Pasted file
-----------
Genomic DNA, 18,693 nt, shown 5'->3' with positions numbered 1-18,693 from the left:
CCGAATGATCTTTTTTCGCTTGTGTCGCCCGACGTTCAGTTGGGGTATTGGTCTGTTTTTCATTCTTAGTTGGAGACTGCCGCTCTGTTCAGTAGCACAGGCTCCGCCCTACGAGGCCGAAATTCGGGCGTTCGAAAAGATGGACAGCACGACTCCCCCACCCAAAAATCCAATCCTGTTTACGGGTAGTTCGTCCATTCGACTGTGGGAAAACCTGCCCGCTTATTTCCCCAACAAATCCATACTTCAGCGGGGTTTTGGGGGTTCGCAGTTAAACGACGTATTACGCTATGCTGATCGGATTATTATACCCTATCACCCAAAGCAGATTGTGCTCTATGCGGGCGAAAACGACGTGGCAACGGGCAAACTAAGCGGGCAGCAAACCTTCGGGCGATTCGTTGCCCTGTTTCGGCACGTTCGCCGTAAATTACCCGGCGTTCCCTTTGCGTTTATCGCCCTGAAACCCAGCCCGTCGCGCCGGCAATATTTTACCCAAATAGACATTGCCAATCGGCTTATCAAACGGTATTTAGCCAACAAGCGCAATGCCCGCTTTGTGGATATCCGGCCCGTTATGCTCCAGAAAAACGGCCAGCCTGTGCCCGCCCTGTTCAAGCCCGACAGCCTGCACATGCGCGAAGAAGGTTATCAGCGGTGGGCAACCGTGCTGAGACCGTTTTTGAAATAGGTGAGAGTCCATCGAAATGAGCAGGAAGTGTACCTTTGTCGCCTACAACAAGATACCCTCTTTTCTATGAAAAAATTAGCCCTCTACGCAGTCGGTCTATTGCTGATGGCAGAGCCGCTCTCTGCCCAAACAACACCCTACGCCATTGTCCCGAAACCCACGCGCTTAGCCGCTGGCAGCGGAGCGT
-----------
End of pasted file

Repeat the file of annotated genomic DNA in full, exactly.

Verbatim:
Genomic DNA, 18,693 nt, shown 5'->3' with positions numbered 1-18,693 from the left:
CCGAATGATCTTTTTTCGCTTGTGTCGCCCGACGTTCAGTTGGGGTATTGGTCTGTTTTTCATTCTTAGTTGGAGACTGCCGCTCTGTTCAGTAGCACAGGCTCCGCCCTACGAGGCCGAAATTCGGGCGTTCGAAAAGATGGACAGCACGACTCCCCCACCCAAAAATCCAATCCTGTTTACGGGTAGTTCGTCCATTCGACTGTGGGAAAACCTGCCCGCTTATTTCCCCAACAAATCCATACTTCAGCGGGGTTTTGGGGGTTCGCAGTTAAACGACGTATTACGCTATGCTGATCGGATTATTATACCCTATCACCCAAAGCAGATTGTGCTCTATGCGGGCGAAAACGACGTGGCAACGGGCAAACTAAGCGGGCAGCAAACCTTCGGGCGATTCGTTGCCCTGTTTCGGCACGTTCGCCGTAAATTACCCGGCGTTCCCTTTGCGTTTATCGCCCTGAAACCCAGCCCGTCGCGCCGGCAATATTTTACCCAAATAGACATTGCCAATCGGCTTATCAAACGGTATTTAGCCAACAAGCGCAATGCCCGCTTTGTGGATATCCGGCCCGTTATGCTCCAGAAAAACGGCCAGCCTGTGCCCGCCCTGTTCAAGCCCGACAGCCTGCACATGCGCGAAGAAGGTTATCAGCGGTGGGCAACCGTGCTGAGACCGTTTTTGAAATAGGTGAGAGTCCATCGAAATGAGCAGGAAGTGTACCTTTGTCGCCTACAACAAGATACCCTCTTTTCTATGAAAAAATTAGCCCTCTACGCAGTCGGTCTATTGCTGATGGCAGAGCCGCTCTCTGCCCAAACAACACCCTACGCCATTGTCCCGAAACCCACGCGCTTAGCCGCTGGCAGCGGAGCGT